Conjunction Junction like has a function

Schoolhouse Rock is strong with me today

If you’ve read my book (The Grumpy Grammarian’s Guide To Copy Editing For Copywriters), you know I’m not a fan of Valley Girl words in your writing.

Totally. Whatever. As if.

They make my skin crawl like I have prickly spiders running up and down my tattooed arms.

But here’s the exception — the word “like.”

I love this Valley Girl word. I particularly enjoy using it as a conjunction.

Other penchant grammarians will scold you for using it as a conjunction. Because it’s a preposition. They might even break a ruler over your knuckles for your “mistake.” (But I think that’s illegal and highly problematic nowadays just like the Schoolhouse Rock song & video “Conjunction Junction.”)

But using “like” as a conjunction has been happening for 600 years by some of the greatest writers, including William Shakespeare, Charles Dickens, Mark Twain, HG Wells, and William Faulkner. Even style guides (that enforce this archaic rule) inadvertently use it.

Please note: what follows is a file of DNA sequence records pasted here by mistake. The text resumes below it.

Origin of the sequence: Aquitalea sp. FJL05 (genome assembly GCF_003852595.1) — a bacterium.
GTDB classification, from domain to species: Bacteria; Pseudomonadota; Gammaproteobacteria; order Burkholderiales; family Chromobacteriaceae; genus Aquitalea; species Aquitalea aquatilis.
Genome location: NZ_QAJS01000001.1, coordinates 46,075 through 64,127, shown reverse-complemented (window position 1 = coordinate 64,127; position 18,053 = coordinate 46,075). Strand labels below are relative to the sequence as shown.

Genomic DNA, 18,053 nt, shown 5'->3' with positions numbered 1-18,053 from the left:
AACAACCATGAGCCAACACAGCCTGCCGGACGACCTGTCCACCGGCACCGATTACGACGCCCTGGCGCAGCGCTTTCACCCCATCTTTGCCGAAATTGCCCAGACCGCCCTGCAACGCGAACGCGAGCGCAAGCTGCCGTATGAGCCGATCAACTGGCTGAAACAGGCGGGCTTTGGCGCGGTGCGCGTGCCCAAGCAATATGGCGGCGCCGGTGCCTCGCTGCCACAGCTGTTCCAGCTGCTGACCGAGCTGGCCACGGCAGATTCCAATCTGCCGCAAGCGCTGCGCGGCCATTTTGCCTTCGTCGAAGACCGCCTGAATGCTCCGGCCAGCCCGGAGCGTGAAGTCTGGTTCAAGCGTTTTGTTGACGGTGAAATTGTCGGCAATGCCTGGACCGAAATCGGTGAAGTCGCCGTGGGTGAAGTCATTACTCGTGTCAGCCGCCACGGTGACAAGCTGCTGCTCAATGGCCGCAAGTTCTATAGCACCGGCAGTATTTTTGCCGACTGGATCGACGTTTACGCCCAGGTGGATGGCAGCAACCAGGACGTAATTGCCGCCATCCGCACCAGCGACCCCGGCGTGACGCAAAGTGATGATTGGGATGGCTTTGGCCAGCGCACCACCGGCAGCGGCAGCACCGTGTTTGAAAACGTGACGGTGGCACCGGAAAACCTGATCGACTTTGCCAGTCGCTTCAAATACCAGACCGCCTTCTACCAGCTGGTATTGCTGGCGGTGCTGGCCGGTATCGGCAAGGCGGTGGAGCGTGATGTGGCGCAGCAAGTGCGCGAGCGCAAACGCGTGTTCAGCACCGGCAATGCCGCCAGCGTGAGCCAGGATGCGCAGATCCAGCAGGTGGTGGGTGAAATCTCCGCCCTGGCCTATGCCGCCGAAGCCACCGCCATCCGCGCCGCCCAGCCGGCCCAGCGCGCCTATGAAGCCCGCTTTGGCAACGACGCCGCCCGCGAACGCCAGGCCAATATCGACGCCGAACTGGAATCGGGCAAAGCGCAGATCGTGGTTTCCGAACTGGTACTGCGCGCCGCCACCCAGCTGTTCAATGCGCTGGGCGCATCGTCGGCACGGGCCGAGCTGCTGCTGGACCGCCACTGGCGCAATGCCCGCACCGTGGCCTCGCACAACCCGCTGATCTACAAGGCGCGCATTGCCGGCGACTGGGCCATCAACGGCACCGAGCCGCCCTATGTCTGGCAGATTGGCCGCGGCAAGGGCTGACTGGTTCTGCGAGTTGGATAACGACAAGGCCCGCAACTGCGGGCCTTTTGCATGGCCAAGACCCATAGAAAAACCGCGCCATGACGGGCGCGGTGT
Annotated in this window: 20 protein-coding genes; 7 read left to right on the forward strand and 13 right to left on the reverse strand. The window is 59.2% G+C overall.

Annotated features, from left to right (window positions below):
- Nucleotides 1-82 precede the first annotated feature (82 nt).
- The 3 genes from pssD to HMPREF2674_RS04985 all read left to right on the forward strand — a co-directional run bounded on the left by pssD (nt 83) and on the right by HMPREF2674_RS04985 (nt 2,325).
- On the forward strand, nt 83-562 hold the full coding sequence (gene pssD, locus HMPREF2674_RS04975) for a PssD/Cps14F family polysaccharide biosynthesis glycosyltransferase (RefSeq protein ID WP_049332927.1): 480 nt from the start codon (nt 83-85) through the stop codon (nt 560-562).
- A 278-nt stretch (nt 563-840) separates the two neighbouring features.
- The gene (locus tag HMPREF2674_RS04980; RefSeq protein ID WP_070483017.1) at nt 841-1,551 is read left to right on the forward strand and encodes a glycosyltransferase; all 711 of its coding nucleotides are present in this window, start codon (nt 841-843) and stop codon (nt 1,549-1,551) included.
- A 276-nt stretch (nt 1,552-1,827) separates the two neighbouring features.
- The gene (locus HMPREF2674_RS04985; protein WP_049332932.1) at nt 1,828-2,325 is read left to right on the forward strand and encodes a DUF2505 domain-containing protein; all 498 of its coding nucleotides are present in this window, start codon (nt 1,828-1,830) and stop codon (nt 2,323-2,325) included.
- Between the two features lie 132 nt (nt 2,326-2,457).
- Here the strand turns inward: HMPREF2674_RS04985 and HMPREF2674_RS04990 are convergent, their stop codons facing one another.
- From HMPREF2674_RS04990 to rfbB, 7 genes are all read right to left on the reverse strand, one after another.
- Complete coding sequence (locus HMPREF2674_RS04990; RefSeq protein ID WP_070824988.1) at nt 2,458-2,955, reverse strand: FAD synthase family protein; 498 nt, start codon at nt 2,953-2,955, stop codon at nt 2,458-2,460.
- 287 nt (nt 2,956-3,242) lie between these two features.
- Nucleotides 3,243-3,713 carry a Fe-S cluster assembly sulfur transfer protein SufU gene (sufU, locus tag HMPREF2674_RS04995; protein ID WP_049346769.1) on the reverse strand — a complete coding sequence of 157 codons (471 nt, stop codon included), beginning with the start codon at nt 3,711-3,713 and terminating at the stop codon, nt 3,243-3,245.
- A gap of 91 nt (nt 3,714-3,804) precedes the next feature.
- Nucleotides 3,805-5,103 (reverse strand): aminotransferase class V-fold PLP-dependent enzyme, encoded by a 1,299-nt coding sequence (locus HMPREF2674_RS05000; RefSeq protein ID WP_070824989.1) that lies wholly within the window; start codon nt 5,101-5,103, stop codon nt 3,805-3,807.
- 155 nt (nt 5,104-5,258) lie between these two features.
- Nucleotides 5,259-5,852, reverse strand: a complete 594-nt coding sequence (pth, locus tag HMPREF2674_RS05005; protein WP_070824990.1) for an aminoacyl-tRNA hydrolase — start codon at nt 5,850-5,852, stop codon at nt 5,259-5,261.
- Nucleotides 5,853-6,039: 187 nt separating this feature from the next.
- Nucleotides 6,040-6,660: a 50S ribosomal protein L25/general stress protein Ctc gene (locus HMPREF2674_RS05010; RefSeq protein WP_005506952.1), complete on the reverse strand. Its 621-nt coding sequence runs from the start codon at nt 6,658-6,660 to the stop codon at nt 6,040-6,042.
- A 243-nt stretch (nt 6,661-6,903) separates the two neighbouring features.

It’s okay to break this grammar rule. I give you permission. You get my frowny face of approval.

Wanna know why?

During the Mad Men era, every cigarette brand had a slogan. The most infamous? “Winston tastes good, like a cigarette should.”

It didn’t become infamous because it was a catchy jingle. It became infamous because it contained a grammatical error – using “like” as a conjunction. (Oh, the horror!)

Steven Pinker, a psychologist and linguist, says, “The New Yorker sneered at the error, Ogden Nash wrote a poem about it, Walter Cronkite refused to say it on the air, and style guide icons Strunk and White declared it illiterate. The slogan, they all agreed, should have been ‘Winston tastes good, as a cigarette should.’”

You know what this controversy achieved? Unpaid publicity and extra revenue. This ad campaign was wildly successful. Because brands are in the market to do business not to teach grammar.

So ignore this grammar faux pas and do what you do best — writing copy that persuades readers to take action.

P.S. Ginger looks studious today. It must be because I sang that Schoolhouse Rock song to her.